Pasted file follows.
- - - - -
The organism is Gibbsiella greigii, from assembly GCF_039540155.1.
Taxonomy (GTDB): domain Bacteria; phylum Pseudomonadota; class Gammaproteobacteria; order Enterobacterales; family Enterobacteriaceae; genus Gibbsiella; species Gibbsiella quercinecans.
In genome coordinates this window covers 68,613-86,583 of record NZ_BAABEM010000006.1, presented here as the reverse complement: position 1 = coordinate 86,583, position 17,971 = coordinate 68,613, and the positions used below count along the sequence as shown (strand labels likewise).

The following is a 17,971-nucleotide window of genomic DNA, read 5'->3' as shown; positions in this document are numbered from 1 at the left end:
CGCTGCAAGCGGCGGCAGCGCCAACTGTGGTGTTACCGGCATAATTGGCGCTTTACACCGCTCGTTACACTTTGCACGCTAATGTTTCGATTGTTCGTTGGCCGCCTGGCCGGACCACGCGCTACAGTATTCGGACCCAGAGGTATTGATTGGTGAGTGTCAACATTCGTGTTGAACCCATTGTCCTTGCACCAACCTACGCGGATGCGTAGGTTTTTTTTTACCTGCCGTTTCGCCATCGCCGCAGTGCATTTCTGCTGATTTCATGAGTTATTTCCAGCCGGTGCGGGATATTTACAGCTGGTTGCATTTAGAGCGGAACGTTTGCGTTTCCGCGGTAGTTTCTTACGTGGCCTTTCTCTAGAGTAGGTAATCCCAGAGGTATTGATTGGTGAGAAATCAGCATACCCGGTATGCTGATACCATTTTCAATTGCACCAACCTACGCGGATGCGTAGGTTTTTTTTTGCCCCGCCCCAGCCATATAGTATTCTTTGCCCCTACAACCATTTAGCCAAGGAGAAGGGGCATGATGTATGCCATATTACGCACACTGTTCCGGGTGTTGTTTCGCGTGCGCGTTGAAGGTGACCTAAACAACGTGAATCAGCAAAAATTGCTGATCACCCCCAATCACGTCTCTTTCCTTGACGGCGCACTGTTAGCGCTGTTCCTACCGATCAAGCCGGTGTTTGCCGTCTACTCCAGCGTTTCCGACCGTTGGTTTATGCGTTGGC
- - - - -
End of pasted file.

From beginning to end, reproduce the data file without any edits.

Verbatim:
The organism is Gibbsiella greigii, from assembly GCF_039540155.1.
Taxonomy (GTDB): domain Bacteria; phylum Pseudomonadota; class Gammaproteobacteria; order Enterobacterales; family Enterobacteriaceae; genus Gibbsiella; species Gibbsiella quercinecans.
In genome coordinates this window covers 68,613-86,583 of record NZ_BAABEM010000006.1, presented here as the reverse complement: position 1 = coordinate 86,583, position 17,971 = coordinate 68,613, and the positions used below count along the sequence as shown (strand labels likewise).

The following is a 17,971-nucleotide window of genomic DNA, read 5'->3' as shown; positions in this document are numbered from 1 at the left end:
CGCTGCAAGCGGCGGCAGCGCCAACTGTGGTGTTACCGGCATAATTGGCGCTTTACACCGCTCGTTACACTTTGCACGCTAATGTTTCGATTGTTCGTTGGCCGCCTGGCCGGACCACGCGCTACAGTATTCGGACCCAGAGGTATTGATTGGTGAGTGTCAACATTCGTGTTGAACCCATTGTCCTTGCACCAACCTACGCGGATGCGTAGGTTTTTTTTTACCTGCCGTTTCGCCATCGCCGCAGTGCATTTCTGCTGATTTCATGAGTTATTTCCAGCCGGTGCGGGATATTTACAGCTGGTTGCATTTAGAGCGGAACGTTTGCGTTTCCGCGGTAGTTTCTTACGTGGCCTTTCTCTAGAGTAGGTAATCCCAGAGGTATTGATTGGTGAGAAATCAGCATACCCGGTATGCTGATACCATTTTCAATTGCACCAACCTACGCGGATGCGTAGGTTTTTTTTTGCCCCGCCCCAGCCATATAGTATTCTTTGCCCCTACAACCATTTAGCCAAGGAGAAGGGGCATGATGTATGCCATATTACGCACACTGTTCCGGGTGTTGTTTCGCGTGCGCGTTGAAGGTGACCTAAACAACGTGAATCAGCAAAAATTGCTGATCACCCCCAATCACGTCTCTTTCCTTGACGGCGCACTGTTAGCGCTGTTCCTACCGATCAAGCCGGTGTTTGCCGTCTACTCCAGCGTTTCCGACCGTTGGTTTATGCGTTGGC